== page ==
We wanted to do something special today as it is Lukie's Birthday Eve and his mother is coming to get him tomorrow night.   Tried to hook up with Shepherd Mary but couldn't make it.  We packed up and drove over to the Button Falls waterfall, the scene of many happy times with just about everybody in my small circle of friends and family.  We hiked down to the floor of the little canyon and quickly noticed the water was high in the creek leading from the falls.  Our excitement built as we waded up the stone floor of the stream and heard the pounding of the water coming closer.  Luke swam in the pool while I marveled at the force of nature that carved out this oasis.  Fortunately he didn't push me too hard to come in the water.  It's not that hot today and I was not anxious to submerge in the icy water.  I watched and took pictures and tried to freeze this moment in time.  We sat and talked a while then made our way back down the rushing stream bed to the trail up the steep hillside.  When we reached the top and the edge of the forest canopy opened up to the warm sun it was quite welcoming.  I asked Luke what he wanted for his Birthday Eve dinner and he thought carefully about it.  Finally he said, "My own bowl of bacon."  I had served the bacon in a bowl the other night and he ate the whole thing.  I said fine, no problem!  Once home I teased up the Shetland I had on the drying rack and turned on the news.  Luke headed for a hot bath tub.  There are always a million things for me to do at home, from toting water to animals, throwing corn out for chickens and ducks, filling cat food bowls, taking dogs out to pee, it goes on and on.  For a few minutes I had complete peace and solitude with my grandson.  Priceless. 

Saturday, August 23, 2014

Dear Diary...

It's been too long since I've written.  The days are flying by.  Leaves are changing on the piney ridge getting ready for the explosion of color around my birthday.  The weather is off and on lately.  Luke and I have been staying pretty close to home this last week of freedom from summer school.  I still get up early as I'm used to bombing out of here at seven.  Loving the freedom to do chores in my jammies, sew, spin, play with wool and watch the news.  I've had the dye pots bubbling again, working on a chartreuse mohair/wool run that I'm trying to duplicate from a couple of years ago.  Next to impossible but Kim keeps nagging me about it.  So many variables like the different animals the fiber comes from, amounts of dye I used, what colors, the mordant, etc.  I'll see what I can do.  The other run is some old black wool fleeces I found and am overdyeing them dark purple.  Love to see the porous tips take on the color and any silvery strands become purple.  The black just gets blacker.  I'm blending the black/purple wool with Shetland that comes from Freeville via Carol Schwartzott, my talented designer friend.  She brought several fleeces with her to the Bouckville Festival, with a long staple and nicely picked.  I have one bubbling on
the stove now.  I could hardly fit the whole fleece in my giant pot.  Annie is coming to pick up Lukie on Monday.  Woe is me.  I sure love having him around but he is ready to go home.  School is starting in Maine on the 28th.  I'm lucky I got to keep him as long as I did. What a sturdy, wonderful, talented boy.   I was so sorry the farmer's market was rained out this morning.  He loves the market.  We drove over to Hamilton but I just didn't have it in me to haul all my stuff out in the rain.  Soap and wool don't do well in the drizzle and dampness.  I was eager to put out my latest tote, a paisley bag with a luscious linen lining from my friend Sally Newhart who has the upscale slipcover business in New Orleans.  Not to worry, it will be scooped up somewhere along the line this fall.  Lukie got a hair trimming from some lovely ladies in Hamilton and visited the Broad Street Gallery with me.  I love that place.  I handed in my paperwork and will start teaching knitting for beginners there this fall.  I will use the same curriculum map as I did years ago with kindergarten students - cast on, knit, purl, increase, decrease, cast off, using the German or Continental Method.  That way there is no right or left handedness to worry about.  Kathy Herold is very enthusiastic about introducing more fiber art to the gallery program and wants me to spin on my wheel when I'm doing my gallery work shift once a month.  Sounds like fun to me.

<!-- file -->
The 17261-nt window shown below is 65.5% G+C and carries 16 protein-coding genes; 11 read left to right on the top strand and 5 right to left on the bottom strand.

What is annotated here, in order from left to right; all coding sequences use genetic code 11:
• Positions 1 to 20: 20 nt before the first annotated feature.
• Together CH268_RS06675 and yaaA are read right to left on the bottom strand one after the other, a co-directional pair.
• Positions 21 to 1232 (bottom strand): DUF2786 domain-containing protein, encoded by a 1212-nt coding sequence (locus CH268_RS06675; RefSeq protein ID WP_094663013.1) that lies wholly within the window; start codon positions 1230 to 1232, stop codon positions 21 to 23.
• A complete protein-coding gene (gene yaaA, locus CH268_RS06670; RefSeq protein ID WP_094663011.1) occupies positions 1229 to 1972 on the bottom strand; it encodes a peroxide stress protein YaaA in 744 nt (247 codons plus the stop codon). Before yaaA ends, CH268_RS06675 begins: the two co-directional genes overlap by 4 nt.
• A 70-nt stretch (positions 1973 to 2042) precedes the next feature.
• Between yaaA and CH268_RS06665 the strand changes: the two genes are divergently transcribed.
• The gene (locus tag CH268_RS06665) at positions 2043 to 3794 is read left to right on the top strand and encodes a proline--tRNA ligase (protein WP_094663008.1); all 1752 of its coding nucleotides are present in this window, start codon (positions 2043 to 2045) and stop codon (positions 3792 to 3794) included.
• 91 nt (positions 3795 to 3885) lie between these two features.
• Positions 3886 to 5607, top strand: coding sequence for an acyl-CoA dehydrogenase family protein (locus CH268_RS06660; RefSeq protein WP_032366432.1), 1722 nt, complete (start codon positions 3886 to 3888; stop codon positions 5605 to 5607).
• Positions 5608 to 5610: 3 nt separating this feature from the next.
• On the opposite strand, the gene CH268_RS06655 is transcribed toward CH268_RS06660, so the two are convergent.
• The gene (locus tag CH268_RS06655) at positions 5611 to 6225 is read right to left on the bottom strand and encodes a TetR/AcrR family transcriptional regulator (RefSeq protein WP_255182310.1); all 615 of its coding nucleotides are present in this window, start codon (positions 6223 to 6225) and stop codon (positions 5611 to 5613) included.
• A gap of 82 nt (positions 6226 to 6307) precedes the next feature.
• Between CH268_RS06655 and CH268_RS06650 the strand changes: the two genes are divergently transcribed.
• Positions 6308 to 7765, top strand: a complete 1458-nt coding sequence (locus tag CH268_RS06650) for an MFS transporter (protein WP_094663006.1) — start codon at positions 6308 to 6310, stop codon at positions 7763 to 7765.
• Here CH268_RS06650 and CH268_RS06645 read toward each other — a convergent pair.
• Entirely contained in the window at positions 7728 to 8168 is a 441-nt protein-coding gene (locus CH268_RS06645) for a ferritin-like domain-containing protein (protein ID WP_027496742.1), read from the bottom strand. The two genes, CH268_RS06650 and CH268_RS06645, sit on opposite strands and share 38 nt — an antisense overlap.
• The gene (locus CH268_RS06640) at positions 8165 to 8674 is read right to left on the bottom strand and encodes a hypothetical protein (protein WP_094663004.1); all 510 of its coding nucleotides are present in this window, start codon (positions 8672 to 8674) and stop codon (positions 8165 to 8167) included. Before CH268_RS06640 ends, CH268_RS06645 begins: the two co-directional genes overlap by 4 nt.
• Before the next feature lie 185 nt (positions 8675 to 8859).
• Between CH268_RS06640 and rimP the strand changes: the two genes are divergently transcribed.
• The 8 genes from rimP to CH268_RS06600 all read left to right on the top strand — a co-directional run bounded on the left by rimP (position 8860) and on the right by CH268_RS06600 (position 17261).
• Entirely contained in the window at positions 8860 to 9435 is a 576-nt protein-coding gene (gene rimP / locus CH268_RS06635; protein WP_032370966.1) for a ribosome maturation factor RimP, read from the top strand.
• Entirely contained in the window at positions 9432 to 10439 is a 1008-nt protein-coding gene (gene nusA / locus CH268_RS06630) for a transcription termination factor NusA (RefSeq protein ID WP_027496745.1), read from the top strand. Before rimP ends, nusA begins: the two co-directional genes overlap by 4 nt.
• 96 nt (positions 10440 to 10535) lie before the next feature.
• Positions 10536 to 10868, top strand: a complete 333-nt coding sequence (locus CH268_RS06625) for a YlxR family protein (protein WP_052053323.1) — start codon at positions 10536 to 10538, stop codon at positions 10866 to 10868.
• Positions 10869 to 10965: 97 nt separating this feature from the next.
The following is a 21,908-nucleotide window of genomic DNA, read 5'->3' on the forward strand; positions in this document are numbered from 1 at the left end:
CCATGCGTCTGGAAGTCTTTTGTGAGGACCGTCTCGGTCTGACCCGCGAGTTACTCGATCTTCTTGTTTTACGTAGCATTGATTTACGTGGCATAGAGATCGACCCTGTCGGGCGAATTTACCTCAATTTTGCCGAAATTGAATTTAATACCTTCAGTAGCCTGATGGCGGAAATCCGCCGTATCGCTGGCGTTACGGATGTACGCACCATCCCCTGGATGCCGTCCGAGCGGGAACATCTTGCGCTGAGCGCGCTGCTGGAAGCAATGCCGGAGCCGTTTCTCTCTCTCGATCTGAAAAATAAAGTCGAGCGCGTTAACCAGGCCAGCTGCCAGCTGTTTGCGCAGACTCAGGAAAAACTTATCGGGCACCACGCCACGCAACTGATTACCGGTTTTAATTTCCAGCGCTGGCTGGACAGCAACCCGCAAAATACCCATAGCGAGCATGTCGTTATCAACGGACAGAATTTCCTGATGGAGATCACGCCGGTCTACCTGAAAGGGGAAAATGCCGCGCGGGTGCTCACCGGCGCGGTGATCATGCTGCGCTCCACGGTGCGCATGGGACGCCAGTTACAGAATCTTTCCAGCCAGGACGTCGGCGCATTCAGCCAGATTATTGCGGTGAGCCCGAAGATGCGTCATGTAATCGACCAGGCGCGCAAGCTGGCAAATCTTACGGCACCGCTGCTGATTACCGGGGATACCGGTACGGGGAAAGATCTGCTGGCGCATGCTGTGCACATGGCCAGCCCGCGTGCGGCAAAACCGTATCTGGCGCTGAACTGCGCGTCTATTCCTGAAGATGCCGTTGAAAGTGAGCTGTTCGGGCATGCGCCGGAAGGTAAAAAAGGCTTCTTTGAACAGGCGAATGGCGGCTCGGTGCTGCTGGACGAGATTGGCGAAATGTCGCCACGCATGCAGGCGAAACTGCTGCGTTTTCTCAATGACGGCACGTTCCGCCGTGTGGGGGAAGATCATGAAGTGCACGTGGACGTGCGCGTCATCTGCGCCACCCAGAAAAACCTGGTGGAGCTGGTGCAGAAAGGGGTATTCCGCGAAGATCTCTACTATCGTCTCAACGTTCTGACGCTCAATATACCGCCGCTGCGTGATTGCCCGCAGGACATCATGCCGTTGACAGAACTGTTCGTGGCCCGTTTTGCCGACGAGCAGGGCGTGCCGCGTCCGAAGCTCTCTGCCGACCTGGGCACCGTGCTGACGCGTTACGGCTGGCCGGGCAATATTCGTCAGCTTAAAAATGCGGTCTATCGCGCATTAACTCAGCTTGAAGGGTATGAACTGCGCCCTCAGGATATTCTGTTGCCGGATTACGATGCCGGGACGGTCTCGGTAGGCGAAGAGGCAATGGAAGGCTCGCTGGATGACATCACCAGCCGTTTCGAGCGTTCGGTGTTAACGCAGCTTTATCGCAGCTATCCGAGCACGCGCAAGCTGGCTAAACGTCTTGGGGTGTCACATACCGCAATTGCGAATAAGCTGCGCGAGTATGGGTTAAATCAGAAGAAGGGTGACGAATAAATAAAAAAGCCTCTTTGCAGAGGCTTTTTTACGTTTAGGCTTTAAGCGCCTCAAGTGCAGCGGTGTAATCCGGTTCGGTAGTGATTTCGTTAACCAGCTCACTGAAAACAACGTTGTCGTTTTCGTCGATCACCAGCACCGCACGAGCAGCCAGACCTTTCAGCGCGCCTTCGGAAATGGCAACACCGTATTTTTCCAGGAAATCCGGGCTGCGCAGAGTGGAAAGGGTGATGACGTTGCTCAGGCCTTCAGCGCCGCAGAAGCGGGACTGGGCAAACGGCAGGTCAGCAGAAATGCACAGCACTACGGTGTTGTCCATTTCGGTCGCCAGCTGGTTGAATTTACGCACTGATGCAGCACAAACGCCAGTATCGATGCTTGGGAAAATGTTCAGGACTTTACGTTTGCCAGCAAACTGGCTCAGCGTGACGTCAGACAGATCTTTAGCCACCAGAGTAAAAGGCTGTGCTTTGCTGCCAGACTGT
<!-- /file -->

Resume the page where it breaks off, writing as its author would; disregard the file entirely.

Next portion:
Tuesday, August 12, 2014

Full Up

Eighty-six round bales in the barn, loaded in by Julia and myself as her husband, Andrew, dropped them off one by one at the hay mow door with a skid steer.  It took three trips by Julia's son, Matt, to bring the bales over from the field on the other side of Edmeston.  Somehow Julia got Clinton Tractor to drop off a skid steer to load the bales up in my barn.  Maybe something to do with the brand new $80,000 tractor she bought from them breaking down had something to do with it.  Nevertheless, around midnight Julia and Andrew showed up to get the bales that lined my driveway and barnyard under cover.  Rain was forecast for early morning and surely enough, it came.  The moon was high and provided us with the light we needed to do the work.  It's a good thing as the barnyard light had been blasted off the door of the hay mow a few years back by lightning.  Lukie lost my only working head light and I had not thought of hanging my sheep show booth lights in the mow while waiting for Julia to come back.  She put her phone on a post to provide us with enough light to get three rows going.  When it went out we did it by feeling our way in the dark.  Some of the bales were so heavy that Julia and I, pushing and heaving could not get them going.  Andrew would get out of the skid steer to help us get some momentum.  As exhausted as we were, going on 1 PM, we laughed and chatted about this and that and got to know each other better.  Julie has a dream, like I do, of making a struggling farm succeed.  She is very motivated to buy more cows, sell more milk, make hay for people, and make a future for her family.  Andrew is very supportive of her and their love for each other showed through the night.  They worked far harder for me than their bill showed.  At 1:30 they walked hand and hand down my lane to their truck to go home and get some rest before Andrew set out to work in the morning.  Julia would be up early to start milking.  I had to get ready for bed and last looked at the clock at 2 am.  I slept the happy sleep of a shepherd knowing I had a barn full of hay for hungry animals through the winter.  I  have good people behind me who are eager to help me when I need them.  I would be up at 6 to be on the road at 7 for work.  It was a bit of a hairy day as I'm used to six or seven hours but I was still high on hay fumes.  I almost paused to wonder if it was all a dream.  When I got home from work Matt and Luke were back from their two day trip to Manhattan to tour with Sean and stay with Mia in New Jersey.  Luke and I played our "round bale games" and ran up and down the rows on top of the bales with the dogs.  It was wonderful to see him playing like a farm boy, jumping and leaping across the bales, and climbing up on the balcony above the bales.  I cooked pork chops, white rice and corn for him tonight and he loved it.  Julia stopped by to pick up her money and looked her typical million bucks.  The farm life works for her, too.  Hay is life and the farm is forever.